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Mulligan

Center of a galaxy

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What exactly is in the center of a galaxy? Its a big bright buldge, but is that just a high concentration of stars? If it is something else?

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I think they don''t know exactly, but it might be lots of stars and/or black holes and/or dark matter. Make a Google search, you should get plenty of information.

Cédric

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Guest Anonymous Poster
It''s a high-concentration of stars, which brings with it a high-concentration of other matter(okay, bring isn''t the right word), so it''s in one sense a vast nebula with hot-spots of fusion.

In the exact center, it''s been hypothesized that there is a large mass--a black hole size mass, that is to the stars like our sun is to the planets in our solar system.

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There should be a huge mass in there, the whole milky way rotates around it so the force must be huge. Maybe an enormous black hole. If it''s for a game, use your imagination and come up with something original

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The latest research I''ve heard about supports the massive blackhole(s) in the center of the galaxy idea. I believe they measured the speed of some stars in the center and found that they were getting whip around at some insanely high speeds, which might support the whole super massive object in the center idea.

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quote:
Original post by microdot
The latest research I''ve heard about supports the massive blackhole(s) in the center of the galaxy idea. I believe they measured the speed of some stars in the center and found that they were getting whip around at some insanely high speeds, which might support the whole super massive object in the center idea.


Observations on the center of certain galaxies have shown matter to be orbiting at >0.95c. The only currently accepted explanation (in that it is the simplest... mathematically and physically speaking) is that these galaxies have black holes in their core that supply the necessary gravitational energy to keep this matter in orbit. These cores also emit vast amounts of gamma radiation, which is a by-product of pair production. This emission of gamma rays from the event horizon of black holes is known as Hawking Radiation. Galactic cores are thought to be related to quasars (quasi-stellar radio sources) which existed in the early universe. They can be observed at very high red-shifts (ages of several billion light years... the highest red shift objects have ages estimated at 15 (+-5) billion light years). Single quasars can produce as much light as an entire galaxy and appear to us as faint stars in the night... sending their light from the edge of the universe (although it is highly likely that they have, since emitting the light we now see, evolved into galaxies or died out, whichever is their course of evolution).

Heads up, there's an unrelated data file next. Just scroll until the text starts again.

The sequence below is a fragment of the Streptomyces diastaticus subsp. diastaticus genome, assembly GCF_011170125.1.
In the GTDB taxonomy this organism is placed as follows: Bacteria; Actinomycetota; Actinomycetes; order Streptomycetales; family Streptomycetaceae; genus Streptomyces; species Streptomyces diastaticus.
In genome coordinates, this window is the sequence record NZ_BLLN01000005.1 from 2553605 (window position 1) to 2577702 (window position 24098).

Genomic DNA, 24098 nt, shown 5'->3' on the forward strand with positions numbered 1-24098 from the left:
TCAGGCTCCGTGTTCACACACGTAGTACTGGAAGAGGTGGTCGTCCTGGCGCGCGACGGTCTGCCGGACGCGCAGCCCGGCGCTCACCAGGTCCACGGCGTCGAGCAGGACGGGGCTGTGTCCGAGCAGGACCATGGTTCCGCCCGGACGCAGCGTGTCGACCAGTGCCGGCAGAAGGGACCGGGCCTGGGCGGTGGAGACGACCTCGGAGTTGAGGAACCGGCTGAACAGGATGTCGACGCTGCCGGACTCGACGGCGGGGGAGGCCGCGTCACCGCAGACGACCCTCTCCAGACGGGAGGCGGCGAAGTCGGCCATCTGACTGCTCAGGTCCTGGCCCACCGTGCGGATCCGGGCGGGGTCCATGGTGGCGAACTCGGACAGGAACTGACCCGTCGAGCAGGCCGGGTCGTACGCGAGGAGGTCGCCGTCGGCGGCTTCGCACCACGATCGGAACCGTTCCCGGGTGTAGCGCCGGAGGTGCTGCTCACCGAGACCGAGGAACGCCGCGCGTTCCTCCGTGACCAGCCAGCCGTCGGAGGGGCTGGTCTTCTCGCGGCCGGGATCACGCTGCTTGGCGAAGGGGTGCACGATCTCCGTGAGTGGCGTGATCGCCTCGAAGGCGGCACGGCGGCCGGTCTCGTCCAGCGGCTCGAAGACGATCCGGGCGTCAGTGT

Cheers,

Timkin

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centre of the galaxy is made up of dark matter.
the mass of the centre is very high, but little common matter.

another posibility is black holes, but then this is in dispute, because black holes can be detected with radio waves and there is not enough matter in the centre.

i think its dark matter..

Its my duty, to please that booty ! - John Shaft

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quote:
Original post by jwalker
centre of the galaxy is made up of dark matter.



Dark matter is just a convenient explanation for us not understanding how the visible matter in our galaxy (and many others) accounts for only 10% of the necessary mass to hold the galaxy together. That is, the galaxy would need to be 10 times more massive than observations suggest it is to account for the angular momentum observed in the galactic disk. Dark matter is one explanation of this ''unobserved mass''. However, it could be equally likely that our understanding of general relativity is incomplete and that you don''t need all that mass to hold the galaxy together! If special relativity taught us anything it''s that our perceptions and hence the mathematics we derive to explain the universe in our local environemnt (i.e. low speeds) don''t scale up to the universal environment (i.e speeds greater than 1/5 c in the case of special rel).

Until someone discovers a WIMP or discovers a far higher density of MACHO''s, I''ll remain sceptical about dark matter!

Cheers,

Timkin


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quote:
Original post by Mulligan
What exactly is in the center of a galaxy? Its a big bright buldge, but is that just a high concentration of stars? If it is something else?


A chewy caramel nougat.



Don''t listen to me. I''ve had too much coffee.

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